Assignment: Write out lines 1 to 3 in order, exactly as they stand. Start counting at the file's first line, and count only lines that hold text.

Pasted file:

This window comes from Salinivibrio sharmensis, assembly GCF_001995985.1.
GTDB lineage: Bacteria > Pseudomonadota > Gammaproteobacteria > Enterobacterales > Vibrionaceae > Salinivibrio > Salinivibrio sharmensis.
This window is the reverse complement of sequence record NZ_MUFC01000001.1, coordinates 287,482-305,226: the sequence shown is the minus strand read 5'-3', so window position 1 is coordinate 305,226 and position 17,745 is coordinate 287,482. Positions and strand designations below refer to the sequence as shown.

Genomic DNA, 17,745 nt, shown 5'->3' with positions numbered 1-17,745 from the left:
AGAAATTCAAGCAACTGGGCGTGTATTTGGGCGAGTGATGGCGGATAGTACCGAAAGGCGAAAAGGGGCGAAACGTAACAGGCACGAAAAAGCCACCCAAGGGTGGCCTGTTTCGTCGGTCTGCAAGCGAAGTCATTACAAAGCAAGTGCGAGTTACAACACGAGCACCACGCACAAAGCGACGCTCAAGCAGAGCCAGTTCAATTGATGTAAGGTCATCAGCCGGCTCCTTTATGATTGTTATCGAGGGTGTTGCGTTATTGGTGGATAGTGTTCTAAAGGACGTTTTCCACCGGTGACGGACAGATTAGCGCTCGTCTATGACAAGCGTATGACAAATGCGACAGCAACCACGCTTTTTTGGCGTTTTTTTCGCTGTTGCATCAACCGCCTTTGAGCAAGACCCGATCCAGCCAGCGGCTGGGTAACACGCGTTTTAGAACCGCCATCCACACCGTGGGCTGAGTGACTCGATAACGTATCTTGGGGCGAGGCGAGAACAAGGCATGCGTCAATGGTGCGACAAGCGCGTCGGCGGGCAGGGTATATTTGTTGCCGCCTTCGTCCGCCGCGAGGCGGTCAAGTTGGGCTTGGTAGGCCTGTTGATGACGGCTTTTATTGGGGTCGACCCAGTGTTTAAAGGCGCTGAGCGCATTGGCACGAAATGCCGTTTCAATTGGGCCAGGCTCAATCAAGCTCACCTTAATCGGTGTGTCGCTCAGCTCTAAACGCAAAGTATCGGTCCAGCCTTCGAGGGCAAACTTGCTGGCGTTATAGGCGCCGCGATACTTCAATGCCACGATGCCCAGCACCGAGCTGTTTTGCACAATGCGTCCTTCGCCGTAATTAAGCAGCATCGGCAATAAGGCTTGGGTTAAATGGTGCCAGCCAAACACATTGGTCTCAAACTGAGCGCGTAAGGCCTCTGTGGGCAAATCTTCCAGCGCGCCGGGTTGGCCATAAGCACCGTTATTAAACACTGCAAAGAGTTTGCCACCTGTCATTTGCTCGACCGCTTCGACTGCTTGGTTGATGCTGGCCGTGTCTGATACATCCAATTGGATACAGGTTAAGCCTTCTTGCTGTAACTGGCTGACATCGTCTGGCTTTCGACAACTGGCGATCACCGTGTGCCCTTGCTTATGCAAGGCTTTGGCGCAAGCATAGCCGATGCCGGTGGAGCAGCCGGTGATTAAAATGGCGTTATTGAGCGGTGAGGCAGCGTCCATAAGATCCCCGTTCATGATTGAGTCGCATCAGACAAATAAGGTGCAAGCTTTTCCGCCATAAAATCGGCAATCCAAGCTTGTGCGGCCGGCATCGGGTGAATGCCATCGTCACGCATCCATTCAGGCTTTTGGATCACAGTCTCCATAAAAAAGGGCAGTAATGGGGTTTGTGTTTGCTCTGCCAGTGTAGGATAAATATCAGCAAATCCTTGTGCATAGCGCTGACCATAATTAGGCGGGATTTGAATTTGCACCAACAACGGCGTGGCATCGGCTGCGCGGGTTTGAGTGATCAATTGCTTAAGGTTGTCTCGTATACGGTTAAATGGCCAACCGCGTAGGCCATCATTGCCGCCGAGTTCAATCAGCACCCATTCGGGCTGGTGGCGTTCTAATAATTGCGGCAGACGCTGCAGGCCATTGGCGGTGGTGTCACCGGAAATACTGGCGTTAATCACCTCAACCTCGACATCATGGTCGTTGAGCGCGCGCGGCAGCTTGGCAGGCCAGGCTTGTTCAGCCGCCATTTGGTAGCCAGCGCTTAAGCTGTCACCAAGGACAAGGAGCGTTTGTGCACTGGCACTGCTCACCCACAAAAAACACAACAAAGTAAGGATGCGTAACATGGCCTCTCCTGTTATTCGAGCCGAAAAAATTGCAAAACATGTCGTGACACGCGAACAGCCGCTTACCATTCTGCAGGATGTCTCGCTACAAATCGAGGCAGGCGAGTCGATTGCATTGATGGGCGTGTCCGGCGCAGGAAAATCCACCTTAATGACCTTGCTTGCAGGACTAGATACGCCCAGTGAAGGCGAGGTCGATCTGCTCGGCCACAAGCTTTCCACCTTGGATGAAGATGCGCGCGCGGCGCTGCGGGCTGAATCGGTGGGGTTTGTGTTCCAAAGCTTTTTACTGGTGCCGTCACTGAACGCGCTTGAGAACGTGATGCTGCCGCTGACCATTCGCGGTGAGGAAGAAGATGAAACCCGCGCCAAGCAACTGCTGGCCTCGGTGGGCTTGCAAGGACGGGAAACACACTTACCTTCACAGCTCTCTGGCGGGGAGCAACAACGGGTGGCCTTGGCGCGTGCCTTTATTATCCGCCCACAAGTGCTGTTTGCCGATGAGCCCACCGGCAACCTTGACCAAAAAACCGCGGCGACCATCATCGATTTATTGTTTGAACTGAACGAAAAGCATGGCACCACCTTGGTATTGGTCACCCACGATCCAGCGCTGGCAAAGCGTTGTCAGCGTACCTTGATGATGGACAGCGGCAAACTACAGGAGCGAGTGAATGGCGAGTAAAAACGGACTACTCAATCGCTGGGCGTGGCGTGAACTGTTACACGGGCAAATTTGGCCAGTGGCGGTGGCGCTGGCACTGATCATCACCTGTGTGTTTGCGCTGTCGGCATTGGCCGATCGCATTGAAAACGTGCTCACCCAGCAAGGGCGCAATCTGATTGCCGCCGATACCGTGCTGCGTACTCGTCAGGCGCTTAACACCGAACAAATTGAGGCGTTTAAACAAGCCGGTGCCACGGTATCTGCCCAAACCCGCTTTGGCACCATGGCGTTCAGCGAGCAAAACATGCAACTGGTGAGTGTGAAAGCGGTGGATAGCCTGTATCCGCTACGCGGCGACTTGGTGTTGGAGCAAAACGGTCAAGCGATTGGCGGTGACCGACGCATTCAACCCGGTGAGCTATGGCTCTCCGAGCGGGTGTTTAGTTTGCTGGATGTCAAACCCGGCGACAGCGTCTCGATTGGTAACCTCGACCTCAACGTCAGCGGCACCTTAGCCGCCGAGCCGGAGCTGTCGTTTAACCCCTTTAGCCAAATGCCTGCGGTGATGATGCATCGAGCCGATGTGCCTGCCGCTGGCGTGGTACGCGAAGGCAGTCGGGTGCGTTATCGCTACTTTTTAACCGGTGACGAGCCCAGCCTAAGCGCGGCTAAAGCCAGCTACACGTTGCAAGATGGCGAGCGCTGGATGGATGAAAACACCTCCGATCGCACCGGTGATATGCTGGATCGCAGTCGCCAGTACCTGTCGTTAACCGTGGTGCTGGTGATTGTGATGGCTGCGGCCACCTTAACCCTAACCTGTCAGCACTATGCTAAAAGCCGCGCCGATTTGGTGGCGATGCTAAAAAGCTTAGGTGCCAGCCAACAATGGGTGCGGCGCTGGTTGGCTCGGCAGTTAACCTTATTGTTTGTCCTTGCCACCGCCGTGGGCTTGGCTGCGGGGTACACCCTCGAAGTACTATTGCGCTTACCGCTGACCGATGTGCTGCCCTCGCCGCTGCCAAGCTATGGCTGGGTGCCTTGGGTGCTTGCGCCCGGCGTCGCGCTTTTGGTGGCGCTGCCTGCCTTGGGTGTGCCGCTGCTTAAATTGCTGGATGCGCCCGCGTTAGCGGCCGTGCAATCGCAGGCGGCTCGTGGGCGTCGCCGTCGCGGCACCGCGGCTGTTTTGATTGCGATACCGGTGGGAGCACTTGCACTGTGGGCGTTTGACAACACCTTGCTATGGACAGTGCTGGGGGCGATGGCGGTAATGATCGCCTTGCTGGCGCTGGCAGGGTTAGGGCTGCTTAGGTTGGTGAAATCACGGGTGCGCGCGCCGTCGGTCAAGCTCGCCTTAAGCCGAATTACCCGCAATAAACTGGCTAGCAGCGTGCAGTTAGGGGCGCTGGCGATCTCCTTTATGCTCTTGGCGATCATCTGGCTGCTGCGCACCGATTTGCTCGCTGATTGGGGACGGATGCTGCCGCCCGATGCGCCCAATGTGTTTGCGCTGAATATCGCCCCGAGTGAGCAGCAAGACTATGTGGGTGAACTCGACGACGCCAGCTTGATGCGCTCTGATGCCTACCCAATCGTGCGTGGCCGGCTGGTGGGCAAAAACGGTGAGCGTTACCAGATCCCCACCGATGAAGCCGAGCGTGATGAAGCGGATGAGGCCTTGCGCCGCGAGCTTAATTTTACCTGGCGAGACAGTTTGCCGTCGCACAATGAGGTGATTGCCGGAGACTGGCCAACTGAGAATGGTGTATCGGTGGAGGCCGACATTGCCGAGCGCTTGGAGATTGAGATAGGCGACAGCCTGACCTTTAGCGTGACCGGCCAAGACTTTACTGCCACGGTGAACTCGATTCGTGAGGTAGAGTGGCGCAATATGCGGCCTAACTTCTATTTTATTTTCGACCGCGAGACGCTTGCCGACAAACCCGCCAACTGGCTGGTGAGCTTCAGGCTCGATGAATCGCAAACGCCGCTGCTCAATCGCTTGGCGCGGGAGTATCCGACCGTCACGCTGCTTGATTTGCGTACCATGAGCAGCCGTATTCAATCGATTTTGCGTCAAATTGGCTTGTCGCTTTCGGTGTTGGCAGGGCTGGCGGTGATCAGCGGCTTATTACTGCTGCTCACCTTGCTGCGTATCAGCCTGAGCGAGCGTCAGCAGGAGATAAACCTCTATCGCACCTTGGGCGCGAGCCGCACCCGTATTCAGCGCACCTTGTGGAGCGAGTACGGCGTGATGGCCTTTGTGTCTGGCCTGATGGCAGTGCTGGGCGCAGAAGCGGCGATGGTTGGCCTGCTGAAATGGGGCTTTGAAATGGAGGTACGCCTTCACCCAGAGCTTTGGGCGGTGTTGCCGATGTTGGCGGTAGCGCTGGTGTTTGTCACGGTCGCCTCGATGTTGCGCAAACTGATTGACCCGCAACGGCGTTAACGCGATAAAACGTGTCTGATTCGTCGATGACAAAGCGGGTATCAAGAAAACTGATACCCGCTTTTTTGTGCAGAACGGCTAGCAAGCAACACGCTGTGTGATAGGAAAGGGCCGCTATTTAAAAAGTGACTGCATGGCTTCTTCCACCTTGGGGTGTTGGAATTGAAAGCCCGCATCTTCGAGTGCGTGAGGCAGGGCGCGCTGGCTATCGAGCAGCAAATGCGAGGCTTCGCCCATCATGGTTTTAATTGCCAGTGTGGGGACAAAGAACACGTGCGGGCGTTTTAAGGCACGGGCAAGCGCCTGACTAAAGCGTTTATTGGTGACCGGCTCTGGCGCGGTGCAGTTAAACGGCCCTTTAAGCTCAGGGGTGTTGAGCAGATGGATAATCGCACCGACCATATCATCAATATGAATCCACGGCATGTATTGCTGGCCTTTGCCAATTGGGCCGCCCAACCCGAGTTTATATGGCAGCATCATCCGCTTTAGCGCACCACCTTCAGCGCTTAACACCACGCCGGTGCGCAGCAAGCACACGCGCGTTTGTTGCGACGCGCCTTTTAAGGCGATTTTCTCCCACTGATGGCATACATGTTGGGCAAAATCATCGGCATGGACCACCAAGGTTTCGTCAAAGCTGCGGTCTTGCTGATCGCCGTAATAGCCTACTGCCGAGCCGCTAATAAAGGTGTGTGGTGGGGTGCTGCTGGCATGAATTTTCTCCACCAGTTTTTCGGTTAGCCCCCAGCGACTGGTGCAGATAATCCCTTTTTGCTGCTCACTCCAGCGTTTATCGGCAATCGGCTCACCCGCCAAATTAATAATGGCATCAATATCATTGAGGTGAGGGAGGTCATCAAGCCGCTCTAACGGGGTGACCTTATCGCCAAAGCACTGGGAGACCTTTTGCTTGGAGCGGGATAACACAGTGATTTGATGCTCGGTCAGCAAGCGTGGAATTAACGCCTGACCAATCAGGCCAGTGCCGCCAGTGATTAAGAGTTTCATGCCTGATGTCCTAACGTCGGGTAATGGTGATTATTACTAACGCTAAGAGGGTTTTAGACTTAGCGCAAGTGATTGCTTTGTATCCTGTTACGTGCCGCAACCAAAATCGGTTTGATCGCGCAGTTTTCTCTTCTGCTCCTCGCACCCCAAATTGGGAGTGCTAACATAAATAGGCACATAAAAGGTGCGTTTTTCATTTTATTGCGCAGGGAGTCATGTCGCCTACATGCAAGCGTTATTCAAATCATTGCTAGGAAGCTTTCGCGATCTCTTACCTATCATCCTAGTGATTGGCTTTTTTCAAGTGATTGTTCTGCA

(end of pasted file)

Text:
This window comes from Salinivibrio sharmensis, assembly GCF_001995985.1.
GTDB lineage: Bacteria > Pseudomonadota > Gammaproteobacteria > Enterobacterales > Vibrionaceae > Salinivibrio > Salinivibrio sharmensis.
This window is the reverse complement of sequence record NZ_MUFC01000001.1, coordinates 287,482-305,226: the sequence shown is the minus strand read 5'-3', so window position 1 is coordinate 305,226 and position 17,745 is coordinate 287,482. Positions and strand designations below refer to the sequence as shown.